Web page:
Despite the promotion over the last few years of aspirin, or acetylsalicylic acid (ASA), for such purposes as prevention of heart disease and stroke emergency treatment, there is still a downside to this drug. Long held to be of benefit as a fever and inflammation reducer, and to soothe minor pains, ASA is now pinpointed as a possible cause of blindness. The Journal of the American Medical Association recently published an article on research carried out in Sydney, Australia, concerning this issue (see http://archinte.jamanetwork.com/article.aspx?articleid=1558450#qundefined).
This “wonder drug” has often been found to be responsible for development of internal bleeding, such as in the case of ulcers, due to its effects of reducing the ability of blood platelets to clot. That is the reason aspirin is so popular in allopathic medical circles for giving to heart patients. Usually in the form of a child’s dosage, if taken daily, the adult facing a risk of heart attack is found to be less prone to having blood clots form. For the same reason, those at high risk for stroke are also encouraged along the same lines. If someone does have a stroke, they are often given an aspirin immediately after to help break up clots.
On the other hand, those on blood thinners, those already experiencing difficulty in clotting such as hemophiliacs, or patients with hemorrhages, are discouraged from this pill’s use. If you’ve had trouble with bleeding ulcers or other internal bleeding, stay away from anything containing ASA. Sometimes children, as well, have suffered from Reye’s Syndrome (see http://www.nlm.nih.gov/medlineplus/ency/article/001565.htm), which can be fatal, and is linked to aspirin (so why is this drug still manufactured for kids?). All in all, there are known dangers linked to aspirin.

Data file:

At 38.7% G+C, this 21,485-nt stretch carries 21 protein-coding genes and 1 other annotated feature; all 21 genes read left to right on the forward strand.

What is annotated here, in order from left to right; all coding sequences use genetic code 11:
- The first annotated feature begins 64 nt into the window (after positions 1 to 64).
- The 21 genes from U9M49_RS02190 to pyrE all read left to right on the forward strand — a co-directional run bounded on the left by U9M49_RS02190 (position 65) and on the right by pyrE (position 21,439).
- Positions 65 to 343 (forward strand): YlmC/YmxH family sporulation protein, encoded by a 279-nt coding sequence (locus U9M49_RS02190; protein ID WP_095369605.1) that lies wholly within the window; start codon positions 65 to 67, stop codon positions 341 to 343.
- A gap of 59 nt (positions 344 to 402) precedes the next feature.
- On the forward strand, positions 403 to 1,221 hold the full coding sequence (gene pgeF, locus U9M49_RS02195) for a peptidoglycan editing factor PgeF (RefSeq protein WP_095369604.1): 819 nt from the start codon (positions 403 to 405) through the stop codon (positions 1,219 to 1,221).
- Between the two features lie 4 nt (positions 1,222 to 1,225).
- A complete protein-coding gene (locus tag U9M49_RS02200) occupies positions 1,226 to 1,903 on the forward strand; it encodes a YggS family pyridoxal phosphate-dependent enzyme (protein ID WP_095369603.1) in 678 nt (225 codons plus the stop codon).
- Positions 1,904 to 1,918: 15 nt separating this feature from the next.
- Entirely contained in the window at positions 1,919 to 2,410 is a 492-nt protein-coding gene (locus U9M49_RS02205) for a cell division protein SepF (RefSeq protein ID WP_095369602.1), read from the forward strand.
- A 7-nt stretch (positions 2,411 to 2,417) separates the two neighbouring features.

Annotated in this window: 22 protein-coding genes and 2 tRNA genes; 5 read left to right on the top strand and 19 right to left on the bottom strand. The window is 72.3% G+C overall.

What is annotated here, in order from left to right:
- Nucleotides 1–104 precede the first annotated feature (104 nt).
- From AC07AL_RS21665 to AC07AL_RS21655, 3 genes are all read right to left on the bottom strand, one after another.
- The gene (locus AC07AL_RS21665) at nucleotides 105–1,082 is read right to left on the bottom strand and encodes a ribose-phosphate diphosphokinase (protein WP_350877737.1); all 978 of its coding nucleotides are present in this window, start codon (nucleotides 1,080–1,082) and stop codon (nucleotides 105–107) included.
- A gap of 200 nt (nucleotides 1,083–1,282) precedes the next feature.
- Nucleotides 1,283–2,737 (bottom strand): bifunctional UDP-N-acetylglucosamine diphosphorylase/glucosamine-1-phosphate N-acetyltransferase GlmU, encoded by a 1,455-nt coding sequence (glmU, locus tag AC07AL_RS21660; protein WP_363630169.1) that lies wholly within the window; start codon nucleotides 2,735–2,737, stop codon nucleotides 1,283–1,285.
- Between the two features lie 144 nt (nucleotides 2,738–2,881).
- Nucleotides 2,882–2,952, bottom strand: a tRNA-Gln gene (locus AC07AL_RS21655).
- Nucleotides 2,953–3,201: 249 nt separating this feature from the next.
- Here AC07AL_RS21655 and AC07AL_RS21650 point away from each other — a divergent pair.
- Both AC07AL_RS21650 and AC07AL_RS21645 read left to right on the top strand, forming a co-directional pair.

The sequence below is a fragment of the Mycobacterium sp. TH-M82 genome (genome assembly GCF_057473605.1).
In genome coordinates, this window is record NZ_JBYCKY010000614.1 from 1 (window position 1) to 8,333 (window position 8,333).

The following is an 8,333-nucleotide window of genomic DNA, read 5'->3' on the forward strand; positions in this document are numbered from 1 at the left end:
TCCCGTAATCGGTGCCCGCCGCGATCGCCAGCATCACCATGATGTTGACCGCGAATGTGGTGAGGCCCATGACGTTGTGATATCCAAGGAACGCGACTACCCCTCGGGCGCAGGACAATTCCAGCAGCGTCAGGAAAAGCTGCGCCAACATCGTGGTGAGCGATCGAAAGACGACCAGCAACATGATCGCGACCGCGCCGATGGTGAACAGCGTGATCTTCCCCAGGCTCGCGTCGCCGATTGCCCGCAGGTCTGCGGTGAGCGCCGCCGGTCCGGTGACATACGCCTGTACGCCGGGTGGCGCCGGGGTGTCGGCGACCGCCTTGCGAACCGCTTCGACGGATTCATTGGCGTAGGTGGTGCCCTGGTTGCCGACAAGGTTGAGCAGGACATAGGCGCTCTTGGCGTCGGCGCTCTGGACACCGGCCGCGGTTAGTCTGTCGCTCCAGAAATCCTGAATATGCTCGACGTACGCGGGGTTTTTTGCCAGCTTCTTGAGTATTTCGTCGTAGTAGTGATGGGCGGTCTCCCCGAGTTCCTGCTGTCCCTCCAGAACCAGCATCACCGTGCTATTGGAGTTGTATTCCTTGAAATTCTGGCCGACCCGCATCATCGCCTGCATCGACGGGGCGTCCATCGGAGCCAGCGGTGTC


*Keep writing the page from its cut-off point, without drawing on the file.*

Now, studies are finding that age-related macular degeneration—whereby the macula, at the back of the retina of the eye, deteriorates causing blindness—can be brought on by ASA. In this particular case, the “wet” form, whereby bleeding occurs, can develop because aspirin encourages bleeding of the eye’s blood vessels in that area. AMD is a major cause of blindness among the elderly. Coupled with the trend to use aspirin to promote health among this age group, the findings are therefore showing that seniors are more likely by far to develop this condition as a result.
Among those who prefer alternative medicine—about a third of the US population—the tendency is to use natural means of pain control, rather than pills. For cardiovascular health, similarly, herbs such as hawthorn have traditionally been used to promote blood circulation. Exercise when possible (due to age and other conditions, it may be limited), diet and other means like acupuncture are also often employed to benefit patients who need treatment for arthritis, diabetes and a host of age-related problems. In other words, there are certainly many viable natural options for those who cannot, or do not wish to, use aspirin. In virtually all urban communities, especially here in Los Angeles, there are numerous sources available (far too many to list here!) to assist seniors or anyone else who needs help dealing naturally with pain, heart health, and stroke prevention or treatment.